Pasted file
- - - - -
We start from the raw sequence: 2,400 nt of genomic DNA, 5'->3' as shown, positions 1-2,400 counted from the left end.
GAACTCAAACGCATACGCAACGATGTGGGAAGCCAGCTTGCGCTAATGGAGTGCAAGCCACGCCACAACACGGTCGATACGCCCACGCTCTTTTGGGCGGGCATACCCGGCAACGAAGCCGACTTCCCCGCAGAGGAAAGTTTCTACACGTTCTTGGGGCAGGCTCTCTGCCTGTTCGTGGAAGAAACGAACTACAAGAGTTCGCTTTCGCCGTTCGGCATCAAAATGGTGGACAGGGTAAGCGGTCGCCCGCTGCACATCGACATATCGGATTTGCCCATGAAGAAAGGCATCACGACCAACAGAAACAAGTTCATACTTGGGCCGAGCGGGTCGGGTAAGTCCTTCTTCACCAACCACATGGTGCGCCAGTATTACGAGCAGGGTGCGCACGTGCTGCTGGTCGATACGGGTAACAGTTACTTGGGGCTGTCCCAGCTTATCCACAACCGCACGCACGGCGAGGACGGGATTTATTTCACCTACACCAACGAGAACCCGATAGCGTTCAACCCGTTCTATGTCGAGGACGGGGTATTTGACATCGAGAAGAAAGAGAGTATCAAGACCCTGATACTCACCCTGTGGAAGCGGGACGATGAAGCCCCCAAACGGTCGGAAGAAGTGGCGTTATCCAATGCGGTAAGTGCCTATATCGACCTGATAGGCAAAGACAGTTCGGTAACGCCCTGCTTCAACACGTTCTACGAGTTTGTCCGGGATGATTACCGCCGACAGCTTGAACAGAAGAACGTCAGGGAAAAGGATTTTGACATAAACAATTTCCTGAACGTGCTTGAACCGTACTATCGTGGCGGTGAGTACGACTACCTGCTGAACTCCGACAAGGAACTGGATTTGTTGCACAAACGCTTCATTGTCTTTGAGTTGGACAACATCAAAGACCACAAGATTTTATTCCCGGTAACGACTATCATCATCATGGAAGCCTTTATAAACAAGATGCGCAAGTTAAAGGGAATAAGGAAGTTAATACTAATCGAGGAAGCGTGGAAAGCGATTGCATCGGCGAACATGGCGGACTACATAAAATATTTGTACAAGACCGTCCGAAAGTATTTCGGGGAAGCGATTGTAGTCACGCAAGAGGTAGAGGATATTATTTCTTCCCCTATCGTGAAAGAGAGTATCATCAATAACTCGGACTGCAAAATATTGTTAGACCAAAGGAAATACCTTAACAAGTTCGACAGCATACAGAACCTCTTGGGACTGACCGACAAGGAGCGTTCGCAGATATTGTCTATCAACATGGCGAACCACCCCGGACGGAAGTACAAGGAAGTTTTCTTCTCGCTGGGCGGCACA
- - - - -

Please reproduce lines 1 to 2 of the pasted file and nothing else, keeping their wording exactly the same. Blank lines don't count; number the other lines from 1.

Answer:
We start from the raw sequence: 2,400 nt of genomic DNA, 5'->3' as shown, positions 1-2,400 counted from the left end.
GAACTCAAACGCATACGCAACGATGTGGGAAGCCAGCTTGCGCTAATGGAGTGCAAGCCACGCCACAACACGGTCGATACGCCCACGCTCTTTTGGGCGGGCATACCCGGCAACGAAGCCGACTTCCCCGCAGAGGAAAGTTTCTACACGTTCTTGGGGCAGGCTCTCTGCCTGTTCGTGGAAGAAACGAACTACAAGAGTTCGCTTTCGCCGTTCGGCATCAAAATGGTGGACAGGGTAAGCGGTCGCCCGCTGCACATCGACATATCGGATTTGCCCATGAAGAAAGGCATCACGACCAACAGAAACAAGTTCATACTTGGGCCGAGCGGGTCGGGTAAGTCCTTCTTCACCAACCACATGGTGCGCCAGTATTACGAGCAGGGTGCGCACGTGCTGCTGGTCGATACGGGTAACAGTTACTTGGGGCTGTCCCAGCTTATCCACAACCGCACGCACGGCGAGGACGGGATTTATTTCACCTACACCAACGAGAACCCGATAGCGTTCAACCCGTTCTATGTCGAGGACGGGGTATTTGACATCGAGAAGAAAGAGAGTATCAAGACCCTGATACTCACCCTGTGGAAGCGGGACGATGAAGCCCCCAAACGGTCGGAAGAAGTGGCGTTATCCAATGCGGTAAGTGCCTATATCGACCTGATAGGCAAAGACAGTTCGGTAACGCCCTGCTTCAACACGTTCTACGAGTTTGTCCGGGATGATTACCGCCGACAGCTTGAACAGAAGAACGTCAGGGAAAAGGATTTTGACATAAACAATTTCCTGAACGTGCTTGAACCGTACTATCGTGGCGGTGAGTACGACTACCTGCTGAACTCCGACAAGGAACTGGATTTGTTGCACAAACGCTTCATTGTCTTTGAGTTGGACAACATCAAAGACCACAAGATTTTATTCCCGGTAACGACTATCATCATCATGGAAGCCTTTATAAACAAGATGCGCAAGTTAAAGGGAATAAGGAAGTTAATACTAATCGAGGAAGCGTGGAAAGCGATTGCATCGGCGAACATGGCGGACTACATAAAATATTTGTACAAGACCGTCCGAAAGTATTTCGGGGAAGCGATTGTAGTCACGCAAGAGGTAGAGGATATTATTTCTTCCCCTATCGTGAAAGAGAGTATCATCAATAACTCGGACTGCAAAATATTGTTAGACCAAAGGAAATACCTTAACAAGTTCGACAGCATACAGAACCTCTTGGGACTGACCGACAAGGAGCGTTCGCAGATATTGTCTATCAACATGGCGAACCACCCCGGACGGAAGTACAAGGAAGTTTTCTTCTCGCTGGGCGGCACA